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The Post-Pregnancy Body Changes That Nobody Talks About

By Amalah

Hi Amy – I have a two part question related to postpartum abs.

I am 99% sure I have diastasis recti (separation of the abdominal muscles) after having twins (who were 7.5lbs EACH at 37 weeks delivered vaginally) and being on bedrest for 5 months before and 2 months after. This was actually baby number 3 & (surprise) 4 and not one doctor ever mentioned this condition to me. I wonder if other women have the same problem and don’t know about it… My question is – there is conflicting advice about how to help correct it. I have been exercising for 3 months now doing pretty much everything you can traditionally think of (pilates, running, stairs, lifting weights, eating right, drinking water, etc.), lost all the baby weight and then some and am in the best shape of my life – but I still look about 3- 4 months pregnant! And we are talking 2nd baby 3-4 months! BUT a minor number of fitness instructions on the internet argue if you have diastasis recti and do traditional ab exercises (crunches) you actually make it worse because it causes the muscles to “bulge”. They employ the Tupler method and stress recovery of the transversus abdominis muscle (TVA) first. I have asked my OB/GYN, GP and a couple of different fitness instructors and they don’t know what the world I am talking about! Now, let me stress – I have realistic expectations here. I don’t expect to look like I did before ever being pregnant. But I sure as hell don’t want to be spending my precious time on exercises that make it worse! Is surgery the only thing that will correct diastasis recti?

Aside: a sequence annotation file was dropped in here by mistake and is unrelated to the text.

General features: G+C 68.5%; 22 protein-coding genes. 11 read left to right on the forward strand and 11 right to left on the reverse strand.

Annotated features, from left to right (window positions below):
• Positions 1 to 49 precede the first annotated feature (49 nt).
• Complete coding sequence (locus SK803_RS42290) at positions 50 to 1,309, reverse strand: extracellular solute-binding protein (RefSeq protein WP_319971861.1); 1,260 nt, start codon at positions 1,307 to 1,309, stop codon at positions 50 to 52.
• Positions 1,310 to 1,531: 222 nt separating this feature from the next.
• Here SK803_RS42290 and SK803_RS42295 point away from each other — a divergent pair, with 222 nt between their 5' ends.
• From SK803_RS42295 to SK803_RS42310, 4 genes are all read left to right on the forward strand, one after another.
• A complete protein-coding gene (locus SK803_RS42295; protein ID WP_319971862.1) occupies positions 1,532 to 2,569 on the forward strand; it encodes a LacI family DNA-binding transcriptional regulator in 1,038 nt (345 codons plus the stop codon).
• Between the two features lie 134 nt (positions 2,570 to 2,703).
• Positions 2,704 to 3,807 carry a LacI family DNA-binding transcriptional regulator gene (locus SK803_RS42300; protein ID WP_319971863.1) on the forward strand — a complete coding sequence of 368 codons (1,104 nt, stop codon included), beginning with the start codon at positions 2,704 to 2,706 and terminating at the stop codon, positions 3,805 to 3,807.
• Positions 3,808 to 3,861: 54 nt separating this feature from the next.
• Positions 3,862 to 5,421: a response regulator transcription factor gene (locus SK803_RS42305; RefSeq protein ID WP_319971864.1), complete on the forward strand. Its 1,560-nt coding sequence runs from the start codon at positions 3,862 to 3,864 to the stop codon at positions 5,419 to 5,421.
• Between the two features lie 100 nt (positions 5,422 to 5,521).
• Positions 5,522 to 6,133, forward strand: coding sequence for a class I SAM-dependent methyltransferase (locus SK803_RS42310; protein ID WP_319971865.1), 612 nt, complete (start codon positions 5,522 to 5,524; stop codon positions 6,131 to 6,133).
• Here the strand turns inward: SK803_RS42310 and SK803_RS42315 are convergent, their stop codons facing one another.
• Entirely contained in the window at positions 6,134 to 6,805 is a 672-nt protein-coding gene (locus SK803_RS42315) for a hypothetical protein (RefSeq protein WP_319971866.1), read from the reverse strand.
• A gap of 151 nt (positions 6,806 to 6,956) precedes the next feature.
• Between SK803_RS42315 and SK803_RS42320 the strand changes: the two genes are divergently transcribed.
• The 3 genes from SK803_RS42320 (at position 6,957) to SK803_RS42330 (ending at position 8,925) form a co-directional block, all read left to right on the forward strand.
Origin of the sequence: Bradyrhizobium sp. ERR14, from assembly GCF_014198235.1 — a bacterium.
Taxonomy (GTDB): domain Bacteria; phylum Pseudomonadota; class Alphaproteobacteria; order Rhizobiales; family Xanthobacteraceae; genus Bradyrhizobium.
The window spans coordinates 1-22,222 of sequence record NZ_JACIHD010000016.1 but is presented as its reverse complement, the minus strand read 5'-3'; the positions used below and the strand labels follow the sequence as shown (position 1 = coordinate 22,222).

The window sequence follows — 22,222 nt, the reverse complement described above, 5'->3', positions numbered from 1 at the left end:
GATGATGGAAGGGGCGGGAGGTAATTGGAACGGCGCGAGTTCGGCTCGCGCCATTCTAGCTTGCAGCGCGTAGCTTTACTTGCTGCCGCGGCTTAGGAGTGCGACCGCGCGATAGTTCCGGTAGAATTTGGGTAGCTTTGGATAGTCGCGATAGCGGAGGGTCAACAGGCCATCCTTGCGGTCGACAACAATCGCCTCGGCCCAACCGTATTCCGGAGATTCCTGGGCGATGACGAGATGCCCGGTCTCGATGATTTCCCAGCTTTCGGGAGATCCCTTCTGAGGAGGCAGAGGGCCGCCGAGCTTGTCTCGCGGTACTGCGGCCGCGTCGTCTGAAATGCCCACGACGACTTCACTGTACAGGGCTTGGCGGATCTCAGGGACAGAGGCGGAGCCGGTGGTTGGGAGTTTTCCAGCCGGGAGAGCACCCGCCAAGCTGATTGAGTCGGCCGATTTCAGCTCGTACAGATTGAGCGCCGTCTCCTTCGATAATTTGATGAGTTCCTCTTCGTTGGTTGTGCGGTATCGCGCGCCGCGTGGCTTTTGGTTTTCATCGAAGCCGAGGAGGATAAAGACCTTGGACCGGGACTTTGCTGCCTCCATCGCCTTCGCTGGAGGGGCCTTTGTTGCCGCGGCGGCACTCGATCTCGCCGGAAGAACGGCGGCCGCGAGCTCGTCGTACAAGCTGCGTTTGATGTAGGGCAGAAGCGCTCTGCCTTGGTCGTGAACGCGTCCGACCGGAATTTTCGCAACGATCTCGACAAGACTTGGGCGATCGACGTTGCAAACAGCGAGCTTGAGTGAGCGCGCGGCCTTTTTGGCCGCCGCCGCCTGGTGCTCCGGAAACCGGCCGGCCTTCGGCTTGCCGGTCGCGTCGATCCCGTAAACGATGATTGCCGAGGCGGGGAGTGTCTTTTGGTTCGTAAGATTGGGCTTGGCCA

Speaking of surgery – how can I tell if I have an umbilical hernia? My stomach is a mess of excess skin (that children’s book the saggy, baggy elephant comes to mind) and I just assumed that was it. But above my belly button there is a protrusion. It doesn’t hurt at all but…it’s odd. With all the pushing I did with the twins, could that have caused one? Because you mentioned those were kinda like sleeping giants that are going to wake eventually. And if it just excess skin – is the only way to correct that surgery? Yeah, everyone is different and give it time, etc., etc. But…really…what is the deal??? Twins is just an entirely different ball game compared to my two singles.

Thanks for any help you can send my way!

L

So I experienced diastasis recti right out of the gate, with pregnancy number one. Being a smallish person carrying a 9 pound, 15 ounce baby will apparently do that. It never corrected itself, but I at least didn’t notice it ever got worse after my subsequent pregnancies (with more reasonably sized 7 pounders).

I, too, got a lot of conflicting advice and recommendations from doctors, trainers and the Internet. Here’s my basic take: For some women, the separation can be improved through exercise, and for some women, the separation is permanent and requires surgical correction. I was in the latter group, personally.